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03-22-2006 10:56 AM

FYI, I'm offering a paper in the Tutorials section as well as a Hands-On Workshop on using ODS to create multi-sheet Excel workbooks.

For dates and times, refer to:

http://sugi31.confnav.com/sugi31/web/sessions/search/detail.html?id=20050927151004339784000000

http://sugi31.confnav.com/sugi31/web/sessions/search/detail.html?id=20050714201536180420000000

Vince DelGobbo

SAS R&D

For dates and times, refer to:

http://sugi31.confnav.com/sugi31/web/sessions/search/detail.html?id=20050927151004339784000000

http://sugi31.confnav.com/sugi31/web/sessions/search/detail.html?id=20050714201536180420000000

Vince DelGobbo

SAS R&D

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04-06-2006 08:06 AM

Vince,

I attended your workshop at SUGI. Nice job. I am wondering if we can use the ExcelXP tagset to pass formulas? If so, do you have an example?

Thanks,

Tim

I attended your workshop at SUGI. Nice job. I am wondering if we can use the ExcelXP tagset to pass formulas? If so, do you have an example?

Thanks,

Tim

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04-10-2006 01:06 PM

Tim-

Thanks for coming to my talk and for your compliment. I haven't seen you in a while; you should have stopped by the demo room to say "Hi".

To answer your question, yes you can pass formulas to Excel, but the notation is a bit odd. You can accomplish this by using the FORMULA attribute of TAGATTR.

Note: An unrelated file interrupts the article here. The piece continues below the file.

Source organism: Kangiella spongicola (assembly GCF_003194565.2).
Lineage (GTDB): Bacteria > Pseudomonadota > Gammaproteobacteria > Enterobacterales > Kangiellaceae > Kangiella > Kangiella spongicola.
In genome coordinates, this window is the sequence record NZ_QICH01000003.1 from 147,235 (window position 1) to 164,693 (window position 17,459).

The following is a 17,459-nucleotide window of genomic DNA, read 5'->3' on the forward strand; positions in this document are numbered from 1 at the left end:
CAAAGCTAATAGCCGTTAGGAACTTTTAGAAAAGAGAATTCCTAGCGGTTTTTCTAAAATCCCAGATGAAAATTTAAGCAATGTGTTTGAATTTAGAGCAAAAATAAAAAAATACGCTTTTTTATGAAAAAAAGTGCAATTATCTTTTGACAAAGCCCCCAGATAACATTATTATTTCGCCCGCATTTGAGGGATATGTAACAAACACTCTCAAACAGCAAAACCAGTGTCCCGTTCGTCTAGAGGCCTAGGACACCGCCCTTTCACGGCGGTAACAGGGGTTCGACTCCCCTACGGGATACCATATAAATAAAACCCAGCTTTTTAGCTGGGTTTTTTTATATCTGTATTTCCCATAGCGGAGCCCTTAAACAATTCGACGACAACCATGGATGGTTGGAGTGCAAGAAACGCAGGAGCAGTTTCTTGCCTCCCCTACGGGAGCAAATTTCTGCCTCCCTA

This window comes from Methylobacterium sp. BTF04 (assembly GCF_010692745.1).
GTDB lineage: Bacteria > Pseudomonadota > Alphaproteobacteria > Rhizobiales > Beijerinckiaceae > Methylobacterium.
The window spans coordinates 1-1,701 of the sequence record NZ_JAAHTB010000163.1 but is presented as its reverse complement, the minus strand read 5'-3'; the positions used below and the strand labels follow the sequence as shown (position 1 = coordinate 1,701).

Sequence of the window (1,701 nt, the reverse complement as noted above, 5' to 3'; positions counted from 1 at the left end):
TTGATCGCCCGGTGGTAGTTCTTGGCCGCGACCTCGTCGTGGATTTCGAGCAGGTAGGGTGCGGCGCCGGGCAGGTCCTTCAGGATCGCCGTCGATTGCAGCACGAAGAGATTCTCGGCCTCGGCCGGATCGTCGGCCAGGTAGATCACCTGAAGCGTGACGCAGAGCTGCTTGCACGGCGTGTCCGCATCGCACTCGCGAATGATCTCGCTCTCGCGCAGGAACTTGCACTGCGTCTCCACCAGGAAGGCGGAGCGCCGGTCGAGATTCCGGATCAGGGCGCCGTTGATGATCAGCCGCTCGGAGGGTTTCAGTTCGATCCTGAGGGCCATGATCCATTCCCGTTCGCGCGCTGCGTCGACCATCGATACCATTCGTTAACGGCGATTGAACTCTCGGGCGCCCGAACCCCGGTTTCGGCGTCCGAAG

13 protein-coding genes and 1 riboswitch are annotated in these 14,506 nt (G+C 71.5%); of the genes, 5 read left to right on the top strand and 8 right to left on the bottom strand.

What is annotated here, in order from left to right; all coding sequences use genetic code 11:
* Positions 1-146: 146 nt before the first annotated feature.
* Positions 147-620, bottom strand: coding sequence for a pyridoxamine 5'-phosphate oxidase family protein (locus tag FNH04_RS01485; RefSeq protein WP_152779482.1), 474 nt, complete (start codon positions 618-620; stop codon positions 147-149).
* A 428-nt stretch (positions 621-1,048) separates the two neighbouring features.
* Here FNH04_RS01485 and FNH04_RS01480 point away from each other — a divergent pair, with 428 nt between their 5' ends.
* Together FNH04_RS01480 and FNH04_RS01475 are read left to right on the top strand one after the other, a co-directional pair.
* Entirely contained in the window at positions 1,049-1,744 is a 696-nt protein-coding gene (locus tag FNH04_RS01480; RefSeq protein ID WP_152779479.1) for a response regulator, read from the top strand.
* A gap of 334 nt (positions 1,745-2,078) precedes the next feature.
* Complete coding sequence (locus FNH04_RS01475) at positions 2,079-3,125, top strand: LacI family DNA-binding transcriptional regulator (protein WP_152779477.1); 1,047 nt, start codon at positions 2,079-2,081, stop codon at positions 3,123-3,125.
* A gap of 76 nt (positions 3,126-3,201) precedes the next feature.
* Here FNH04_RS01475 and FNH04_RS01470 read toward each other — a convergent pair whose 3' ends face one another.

Consider this SAS table:

[pre]

data test;

length x y z 8;

input x y;

z = x + y;

cards;

1 4

2 5

3 6

;

run;

[/pre]

Suppose you want column Z to contain a formula in Excel. Here is the corresponding SAS code to accomplish that:[pre]

ods listing close;

ods tagsets.ExcelXP file='test.xml';

proc print data=test noobs;

var x y;

var z / style={tagattr='formula:RC[-2]+RC[-1]'};

run; quit;

ods tagsets.ExcelXP close;

[/pre]

The Excel XML spec uses relative column and row notation for formulas. Here is what Microsoft has to say: "All formulas are persisted in R1C1 notation because they are significantly easier to parse and generate than A1-style formulas".

The above formula is interpreted as follows: add the value in the cell that is two to the left of the current cell to the value in the cell that is one to the left of the current cell.

You can also embed formulas in the SAS table and print that column. If you use that technique, make sure the formula begins with an equal sign (=).

Vince DelGobbo

SAS R&D

Thanks for coming to my talk and for your compliment. I haven't seen you in a while; you should have stopped by the demo room to say "Hi".

To answer your question, yes you can pass formulas to Excel, but the notation is a bit odd. You can accomplish this by using the FORMULA attribute of TAGATTR.

Consider this SAS table:

[pre]

data test;

length x y z 8;

input x y;

z = x + y;

cards;

1 4

2 5

3 6

;

run;

[/pre]

Suppose you want column Z to contain a formula in Excel. Here is the corresponding SAS code to accomplish that:[pre]

ods listing close;

ods tagsets.ExcelXP file='test.xml';

proc print data=test noobs;

var x y;

var z / style={tagattr='formula:RC[-2]+RC[-1]'};

run; quit;

ods tagsets.ExcelXP close;

[/pre]

The Excel XML spec uses relative column and row notation for formulas. Here is what Microsoft has to say: "All formulas are persisted in R1C1 notation because they are significantly easier to parse and generate than A1-style formulas".

The above formula is interpreted as follows: add the value in the cell that is two to the left of the current cell to the value in the cell that is one to the left of the current cell.

You can also embed formulas in the SAS table and print that column. If you use that technique, make sure the formula begins with an equal sign (=).

Vince DelGobbo

SAS R&D